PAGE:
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Ross Barkley has 'potential to be very exciting' in Brazil, says Roy Hodgson when explaining England World Cup squad

England manager impressed by Everton midfielder’s potential to be ‘exciting’ in Brazil

It was not, Roy Hodgson insisted yesterday, the thrilling brilliance of Ross Barkley’s goals against Manchester City or against Newcastle United that forced his way into the World Cup squad, but the weight of his body of work over the course of the season.

Hodgson made very clear yesterday afternoon, during his media duties, that this England squad was the product of months of careful consideration, that he was so averse to being swung by one particular event that he nearly avoided going to games entirely over the final weeks of the season.

Barkley is not in on the strength of any online clip-show. And so Hodgson – who is not thought to be a regular user of Vine – has grounded expectations to match.

“We have had Barkley in this 23 for a while,” the England manager said. “What I said, is that I don’t want people expecting Ross Barkley to be the Ross Barkley who played against City because I’ve also seen him in other games where he’s been different, not played as well, been taken off. I find that totally normal.

“I was quite prepared not to go to matches in the last two or three weeks because I was determined not to suddenly get a change of heart if a player I’d been counting on played badly in a game or someone I’d not been counting on had a good game. I had enough time from October to the middle of April to make decisions.”

Hodgson understands that Barkley is a risk-taker and is prepared to accept the good with the bad. “He’s in a position where he plays on very small margins,” Hodgson said. “Sometime the margins work, sometimes they don’t. But we picked him because we think he’s got potential to do some very exciting things during this World Cup. Because we think he’s going to be, if he continues, a very good player.”

England manager Roy Hodgson explains his World Cup squad selection


Of course Hodgson was unlikely to say that he expects continual repeated brilliance from Barkley, or that he hopes the young Liverpudlian can be for England in 2014 what Paul Gascoigne was at Italia ’90. That would be unfair. But the simple fact is that Barkley, of all of England’s midfield options, remains the likeliest game-breaker, whether from the start or the bench.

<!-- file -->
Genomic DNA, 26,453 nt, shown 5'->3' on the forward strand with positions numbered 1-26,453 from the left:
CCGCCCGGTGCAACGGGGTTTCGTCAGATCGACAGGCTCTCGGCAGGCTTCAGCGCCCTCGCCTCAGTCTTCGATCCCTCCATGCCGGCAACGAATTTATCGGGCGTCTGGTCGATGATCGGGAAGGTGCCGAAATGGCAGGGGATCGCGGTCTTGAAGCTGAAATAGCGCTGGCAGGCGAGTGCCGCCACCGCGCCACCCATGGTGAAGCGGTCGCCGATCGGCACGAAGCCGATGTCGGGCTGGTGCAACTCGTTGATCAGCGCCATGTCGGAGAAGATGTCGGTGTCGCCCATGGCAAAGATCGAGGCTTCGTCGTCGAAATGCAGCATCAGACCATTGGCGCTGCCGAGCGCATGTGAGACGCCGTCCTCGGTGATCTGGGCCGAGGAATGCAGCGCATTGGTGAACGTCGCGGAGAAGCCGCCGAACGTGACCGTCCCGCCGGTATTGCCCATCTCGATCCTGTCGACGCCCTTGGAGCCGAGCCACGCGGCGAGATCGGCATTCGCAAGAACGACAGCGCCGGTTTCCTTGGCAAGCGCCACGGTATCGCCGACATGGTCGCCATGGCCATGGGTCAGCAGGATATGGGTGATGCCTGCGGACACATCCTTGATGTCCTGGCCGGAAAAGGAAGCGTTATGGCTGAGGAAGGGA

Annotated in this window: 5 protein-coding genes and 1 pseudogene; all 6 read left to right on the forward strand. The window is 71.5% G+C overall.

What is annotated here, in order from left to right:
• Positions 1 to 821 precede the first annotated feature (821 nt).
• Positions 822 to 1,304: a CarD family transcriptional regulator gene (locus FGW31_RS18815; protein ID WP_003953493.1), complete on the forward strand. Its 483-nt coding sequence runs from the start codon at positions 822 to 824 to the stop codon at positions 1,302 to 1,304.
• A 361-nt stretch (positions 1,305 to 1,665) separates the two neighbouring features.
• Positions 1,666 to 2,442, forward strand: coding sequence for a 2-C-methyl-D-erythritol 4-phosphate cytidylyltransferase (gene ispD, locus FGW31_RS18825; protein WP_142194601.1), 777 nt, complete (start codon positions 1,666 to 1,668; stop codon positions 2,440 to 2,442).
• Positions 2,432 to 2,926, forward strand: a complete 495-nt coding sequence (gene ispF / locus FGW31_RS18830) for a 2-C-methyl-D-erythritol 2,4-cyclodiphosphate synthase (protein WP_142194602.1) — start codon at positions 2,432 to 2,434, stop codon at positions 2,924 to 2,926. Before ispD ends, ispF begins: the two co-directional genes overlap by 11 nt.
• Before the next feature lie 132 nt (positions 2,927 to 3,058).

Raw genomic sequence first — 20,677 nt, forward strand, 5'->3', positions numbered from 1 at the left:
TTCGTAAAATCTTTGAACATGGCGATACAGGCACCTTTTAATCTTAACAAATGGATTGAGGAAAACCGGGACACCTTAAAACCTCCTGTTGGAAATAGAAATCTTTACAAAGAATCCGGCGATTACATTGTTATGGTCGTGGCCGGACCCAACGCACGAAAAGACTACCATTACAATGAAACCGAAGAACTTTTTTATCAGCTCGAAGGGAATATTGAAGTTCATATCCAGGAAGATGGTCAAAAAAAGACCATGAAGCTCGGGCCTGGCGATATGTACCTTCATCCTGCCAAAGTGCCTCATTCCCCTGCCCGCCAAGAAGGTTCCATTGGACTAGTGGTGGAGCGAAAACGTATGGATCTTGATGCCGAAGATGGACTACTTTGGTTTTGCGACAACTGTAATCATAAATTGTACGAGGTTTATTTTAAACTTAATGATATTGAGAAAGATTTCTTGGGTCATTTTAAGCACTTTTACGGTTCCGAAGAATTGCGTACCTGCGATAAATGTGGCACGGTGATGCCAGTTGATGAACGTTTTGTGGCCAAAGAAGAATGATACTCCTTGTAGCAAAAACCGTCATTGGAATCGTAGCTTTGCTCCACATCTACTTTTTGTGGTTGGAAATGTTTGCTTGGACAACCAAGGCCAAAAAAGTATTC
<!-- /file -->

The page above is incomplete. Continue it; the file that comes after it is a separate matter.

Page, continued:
Barkley has made glaringly clear this season what Merseyside has known for years, that he is a player of exceptional talent, the finest Everton have produced since Wayne Rooney 10 years before. Like Rooney, what stands out even above the touch, the strength and the vision is the audacity; the confidence to demand the ball from his team-mates and the imagination to try what they would not consider.


Roberto Martinez, who has described Barkley repeatedly as a “diamond of English football”, has used him as the pivotal threat in a 4-2-3-1 system for Everton and if Barkley is to feature in Brazil it is most likely to be in the same role. The 20-year-old probably does not quite have the positional discipline or tactical nous yet that is required to play in a midfield pair, but if he has Steven Gerrard and one other playing behind him he can be released further upfield to link defence and attack.

When given the ball in those positions, Barkley can run past players in the middle of the pitch, something that England have lacked for years. But he has shown all season, with his famous goal at St James’ Park, and on the break in games like the home win over Chelsea, that he can make up ground like few others.

That ability is what has earned Barkley the comparisons with Gascoigne. When asked about them in December, after another stand-out performance in a big game at the Emirates, Martinez also spoke of similarities with another great of the game.

“When I see Ross, I see bits of Michael Ballack and bits of Gazza,” the Spaniard said. “It is for us to make those comparisons, but I can guarantee you Ross Barkley is quite unique. He has incredible balance with both feet, really strong, really powerful. He is someone you can compare to any other nation, and I mean the young Brazilians, Dutch, Spanish players.”

Barkley could well be coming up against exactly those players next month but anyone who has seen him play will know that he will not be cowed by the occasion. He has an inbuilt fearlessness and a capacity to seize the biggest stage. His best performances for Everton have come in the most important games. Against Manchester City he showed the eventual champions no respect whatsoever, seeing and executing a chance no one else in the ground had conceived of, whipping the ball first time over Joe Hart and into the far top corner of the net from 30 yards.

This, as Hodgson explained, was not the goal that earned Barkley’s place. No one player got in from just one game. But as a sign of his brain, his skill and his courage, it was impressive enough.